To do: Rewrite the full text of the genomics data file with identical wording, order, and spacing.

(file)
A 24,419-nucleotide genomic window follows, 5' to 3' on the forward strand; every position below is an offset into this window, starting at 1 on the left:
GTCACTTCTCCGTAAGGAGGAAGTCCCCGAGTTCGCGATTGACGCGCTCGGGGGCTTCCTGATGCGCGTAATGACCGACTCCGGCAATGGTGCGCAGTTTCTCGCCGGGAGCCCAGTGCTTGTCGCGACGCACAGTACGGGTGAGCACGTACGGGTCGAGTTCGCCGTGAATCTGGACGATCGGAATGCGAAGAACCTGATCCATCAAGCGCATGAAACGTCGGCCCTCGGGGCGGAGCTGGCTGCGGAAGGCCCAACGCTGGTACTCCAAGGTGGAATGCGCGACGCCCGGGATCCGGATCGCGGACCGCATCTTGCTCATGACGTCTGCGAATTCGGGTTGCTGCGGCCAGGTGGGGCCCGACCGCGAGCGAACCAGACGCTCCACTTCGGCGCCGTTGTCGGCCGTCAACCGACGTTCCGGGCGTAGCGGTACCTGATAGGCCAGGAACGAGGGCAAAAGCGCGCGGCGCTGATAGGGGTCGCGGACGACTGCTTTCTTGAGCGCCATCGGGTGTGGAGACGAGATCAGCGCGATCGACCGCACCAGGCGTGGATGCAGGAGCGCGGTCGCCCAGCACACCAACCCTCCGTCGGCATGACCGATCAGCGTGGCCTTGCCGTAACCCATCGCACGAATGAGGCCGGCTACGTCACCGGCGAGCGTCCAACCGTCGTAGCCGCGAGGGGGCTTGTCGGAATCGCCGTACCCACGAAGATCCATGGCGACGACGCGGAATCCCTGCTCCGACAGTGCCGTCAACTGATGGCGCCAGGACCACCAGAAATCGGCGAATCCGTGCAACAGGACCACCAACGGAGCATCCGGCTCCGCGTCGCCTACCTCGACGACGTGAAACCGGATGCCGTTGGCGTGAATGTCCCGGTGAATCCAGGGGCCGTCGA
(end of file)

A 24,419-nucleotide genomic window follows, 5' to 3' on the forward strand; every position below is an offset into this window, starting at 1 on the left:
GTCACTTCTCCGTAAGGAGGAAGTCCCCGAGTTCGCGATTGACGCGCTCGGGGGCTTCCTGATGCGCGTAATGACCGACTCCGGCAATGGTGCGCAGTTTCTCGCCGGGAGCCCAGTGCTTGTCGCGACGCACAGTACGGGTGAGCACGTACGGGTCGAGTTCGCCGTGAATCTGGACGATCGGAATGCGAAGAACCTGATCCATCAAGCGCATGAAACGTCGGCCCTCGGGGCGGAGCTGGCTGCGGAAGGCCCAACGCTGGTACTCCAAGGTGGAATGCGCGACGCCCGGGATCCGGATCGCGGACCGCATCTTGCTCATGACGTCTGCGAATTCGGGTTGCTGCGGCCAGGTGGGGCCCGACCGCGAGCGAACCAGACGCTCCACTTCGGCGCCGTTGTCGGCCGTCAACCGACGTTCCGGGCGTAGCGGTACCTGATAGGCCAGGAACGAGGGCAAAAGCGCGCGGCGCTGATAGGGGTCGCGGACGACTGCTTTCTTGAGCGCCATCGGGTGTGGAGACGAGATCAGCGCGATCGACCGCACCAGGCGTGGATGCAGGAGCGCGGTCGCCCAGCACACCAACCCTCCGTCGGCATGACCGATCAGCGTGGCCTTGCCGTAACCCATCGCACGAATGAGGCCGGCTACGTCACCGGCGAGCGTCCAACCGTCGTAGCCGCGAGGGGGCTTGTCGGAATCGCCGTACCCACGAAGATCCATGGCGACGACGCGGAATCCCTGCTCCGACAGTGCCGTCAACTGATGGCGCCAGGACCACCAGAAATCGGCGAATCCGTGCAACAGGACCACCAACGGAGCATCCGGCTCCGCGTCGCCTACCTCGACGACGTGAAACCGGATGCCGTTGGCGTGAATGTCCCGGTGAATCCAGGGGCCGTCGA